He has been working at his computer in our office now since he said that and I feel like he's counting the time he spends in the house as time spent with me. I've been in the kitchen listening to music and and cleaning up, and I found myself getting so angry as I was thinking about it all that I threw a vase and a plate, smashing them in the sink. I don't want to start the new year off with so much negativity. I quit smoking a few months ago and now I feel like buying cigarettes today. This is the first time I've actually had the urge to smoke. While most people are thinking of quitting bad habits, and looking forward to a better year than the last, I feel like I'm going downhill today and I don't know how to stop it.

Any advice on how to handle what I'm going through would be appreciated. I didn't really want to share such personal things on the green, but I here I am.
posted by seriousmoonlight to Human Relations (21 answers total) 4 users marked this as a favorite
Just let him see what you wrote here.
Also bear in mind you are dealing with hormonal upheaval and this will pass.
I am so sorry you had to go through this experience. It is very much a big deal for several reasons so don't diss yourself for taking it as such.
posted by St. Alia of the Bunnies at 5:09 AM on December 31, 2011 [18 favorites]

Maybe you're having an acute stress response (with loads of hormones like St. Alia said)? The whole situation sounds pretty traumatic and your brain is probably surging with adrenalin and you're physically and emotionally upset... and it probably doesn't take much to trigger the plate smashing anger and tears. Maybe try to accept where you're at right now, know that everything will be fine and ask for as much cuddling as you need to.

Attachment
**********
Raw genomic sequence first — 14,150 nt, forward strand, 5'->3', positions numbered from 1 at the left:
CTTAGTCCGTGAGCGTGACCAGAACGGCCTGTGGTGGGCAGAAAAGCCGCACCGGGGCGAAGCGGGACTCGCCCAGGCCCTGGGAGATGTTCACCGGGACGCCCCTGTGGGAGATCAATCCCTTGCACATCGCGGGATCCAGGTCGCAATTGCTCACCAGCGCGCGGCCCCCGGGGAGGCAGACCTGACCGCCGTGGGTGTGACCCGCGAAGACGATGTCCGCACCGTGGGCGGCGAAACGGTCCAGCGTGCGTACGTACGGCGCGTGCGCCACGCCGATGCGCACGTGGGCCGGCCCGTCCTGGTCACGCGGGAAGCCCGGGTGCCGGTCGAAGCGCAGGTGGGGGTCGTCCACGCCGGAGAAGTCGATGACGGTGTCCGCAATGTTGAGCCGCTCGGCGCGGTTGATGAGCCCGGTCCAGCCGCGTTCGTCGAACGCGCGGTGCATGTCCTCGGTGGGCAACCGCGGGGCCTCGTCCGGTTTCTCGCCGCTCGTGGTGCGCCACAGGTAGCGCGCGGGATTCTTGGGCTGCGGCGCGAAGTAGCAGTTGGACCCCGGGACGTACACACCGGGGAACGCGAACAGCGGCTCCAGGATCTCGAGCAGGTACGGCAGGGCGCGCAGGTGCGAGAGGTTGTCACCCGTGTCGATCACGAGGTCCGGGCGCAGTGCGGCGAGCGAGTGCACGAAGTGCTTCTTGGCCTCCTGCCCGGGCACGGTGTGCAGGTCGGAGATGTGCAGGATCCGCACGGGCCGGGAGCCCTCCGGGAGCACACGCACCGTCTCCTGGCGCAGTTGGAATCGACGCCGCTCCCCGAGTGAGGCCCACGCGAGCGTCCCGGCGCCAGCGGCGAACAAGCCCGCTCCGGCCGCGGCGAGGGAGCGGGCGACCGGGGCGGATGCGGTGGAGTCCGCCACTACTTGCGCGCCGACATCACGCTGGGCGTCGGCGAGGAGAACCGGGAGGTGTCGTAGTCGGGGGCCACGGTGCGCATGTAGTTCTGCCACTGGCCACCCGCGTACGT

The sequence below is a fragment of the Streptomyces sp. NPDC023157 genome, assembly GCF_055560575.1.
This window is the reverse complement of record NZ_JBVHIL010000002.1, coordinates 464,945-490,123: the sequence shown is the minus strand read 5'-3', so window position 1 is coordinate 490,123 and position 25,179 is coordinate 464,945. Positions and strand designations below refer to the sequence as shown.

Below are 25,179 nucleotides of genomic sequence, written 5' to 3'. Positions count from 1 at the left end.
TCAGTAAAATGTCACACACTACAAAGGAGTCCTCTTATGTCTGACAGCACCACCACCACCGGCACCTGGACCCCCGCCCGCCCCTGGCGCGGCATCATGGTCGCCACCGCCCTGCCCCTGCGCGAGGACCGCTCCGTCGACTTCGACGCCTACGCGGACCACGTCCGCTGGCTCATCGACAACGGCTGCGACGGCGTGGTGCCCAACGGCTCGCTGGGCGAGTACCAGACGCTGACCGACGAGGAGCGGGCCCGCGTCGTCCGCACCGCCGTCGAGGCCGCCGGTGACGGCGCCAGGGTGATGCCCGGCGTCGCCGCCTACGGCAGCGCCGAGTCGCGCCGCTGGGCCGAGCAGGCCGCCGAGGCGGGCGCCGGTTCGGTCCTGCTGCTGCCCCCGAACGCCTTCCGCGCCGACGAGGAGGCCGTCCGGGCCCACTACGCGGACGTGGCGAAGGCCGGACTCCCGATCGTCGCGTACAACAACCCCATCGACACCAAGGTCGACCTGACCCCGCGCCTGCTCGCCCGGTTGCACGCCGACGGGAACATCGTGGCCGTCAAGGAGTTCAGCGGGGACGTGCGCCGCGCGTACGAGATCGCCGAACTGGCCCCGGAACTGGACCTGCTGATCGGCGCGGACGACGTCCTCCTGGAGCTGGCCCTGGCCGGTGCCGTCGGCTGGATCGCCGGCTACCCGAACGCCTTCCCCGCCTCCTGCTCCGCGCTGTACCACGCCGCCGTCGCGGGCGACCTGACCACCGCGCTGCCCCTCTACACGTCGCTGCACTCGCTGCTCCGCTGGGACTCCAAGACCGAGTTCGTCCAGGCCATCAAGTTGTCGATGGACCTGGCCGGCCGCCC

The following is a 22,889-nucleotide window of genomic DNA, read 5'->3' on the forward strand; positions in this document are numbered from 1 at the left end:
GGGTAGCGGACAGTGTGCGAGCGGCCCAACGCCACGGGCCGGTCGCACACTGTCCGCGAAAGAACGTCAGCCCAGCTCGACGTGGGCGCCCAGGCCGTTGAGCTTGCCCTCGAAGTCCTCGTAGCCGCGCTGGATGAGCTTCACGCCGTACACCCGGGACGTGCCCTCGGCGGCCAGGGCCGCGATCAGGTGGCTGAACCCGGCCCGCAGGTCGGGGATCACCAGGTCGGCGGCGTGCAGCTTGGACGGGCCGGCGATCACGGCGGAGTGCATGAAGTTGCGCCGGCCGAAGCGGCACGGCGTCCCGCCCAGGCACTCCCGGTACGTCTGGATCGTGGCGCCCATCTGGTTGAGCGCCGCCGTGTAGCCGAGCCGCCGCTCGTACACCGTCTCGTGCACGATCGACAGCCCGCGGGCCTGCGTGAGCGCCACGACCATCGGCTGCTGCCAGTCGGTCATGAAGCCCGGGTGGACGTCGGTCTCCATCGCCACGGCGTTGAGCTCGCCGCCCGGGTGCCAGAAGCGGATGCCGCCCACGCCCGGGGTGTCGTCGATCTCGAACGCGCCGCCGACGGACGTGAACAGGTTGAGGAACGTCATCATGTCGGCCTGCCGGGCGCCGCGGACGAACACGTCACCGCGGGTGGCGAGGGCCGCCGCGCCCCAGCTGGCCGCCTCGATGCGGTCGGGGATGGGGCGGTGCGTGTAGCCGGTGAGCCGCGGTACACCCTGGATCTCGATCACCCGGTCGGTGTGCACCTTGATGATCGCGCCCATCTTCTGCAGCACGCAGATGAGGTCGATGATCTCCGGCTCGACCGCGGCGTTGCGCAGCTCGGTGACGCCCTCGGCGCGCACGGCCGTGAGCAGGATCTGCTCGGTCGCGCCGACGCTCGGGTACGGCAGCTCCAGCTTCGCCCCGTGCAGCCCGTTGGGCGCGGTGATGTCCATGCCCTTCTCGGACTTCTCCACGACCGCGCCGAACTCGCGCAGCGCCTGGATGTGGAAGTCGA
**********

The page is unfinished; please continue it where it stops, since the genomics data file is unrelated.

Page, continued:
posted by misspony at 5:10 AM on December 31, 2011 [1 favorite]

Stop cooking and cleaning. If you're acting like everything is fine, he'll treat you that way. Let him handle to tasky stuff--in my experience, men like doing things more than just sitting and listening (your husband may be different, of course.). Let him take care of you--not the other way around.
posted by Ideefixe at 5:12 AM on December 31, 2011 [13 favorites]

Everyone processes their emotions differently. It sounds like you gain strength from cocooning, being at home, sharing quiet intimacy. Maybe your husband finds solace in friends, activity, busy-ness. It was your body and your physical trauma, to be sure, but the pregnancy and loss are his experience as well, and his needs have to be met too. You need to both talk honestly about what you are feeling and what you need from each other.

It sounds as though maybe there are some communication issues at play here that aren't necessarily about this surgery/pregnancy/loss.

This morning, when I asked my husband what the plans for the day was, I was ready to hear anything. If he'd said he had some work to do, that would have been fine, I was truly just asking.

If you felt as though you wanted him to be home all day with you, then why didn't you say so? You asked him to decide what the day would consist of and then were disappointed in his answer because you had a scenario in mind and his answer didn't match it. He cannot read your mind.

You may be sending mixed messages, too. Earlier you seemed ok with the idea that you were cooking & doing light errands while he was not by your side, and today you are resentful and angry that he is in another room while you are washing dishes. It's the same situation, but the feelings are very different. Without you talking directly to him, he may have no idea that you feel differently.

Any advice on how to handle what I'm going through would be appreciated.

Talk to your husband.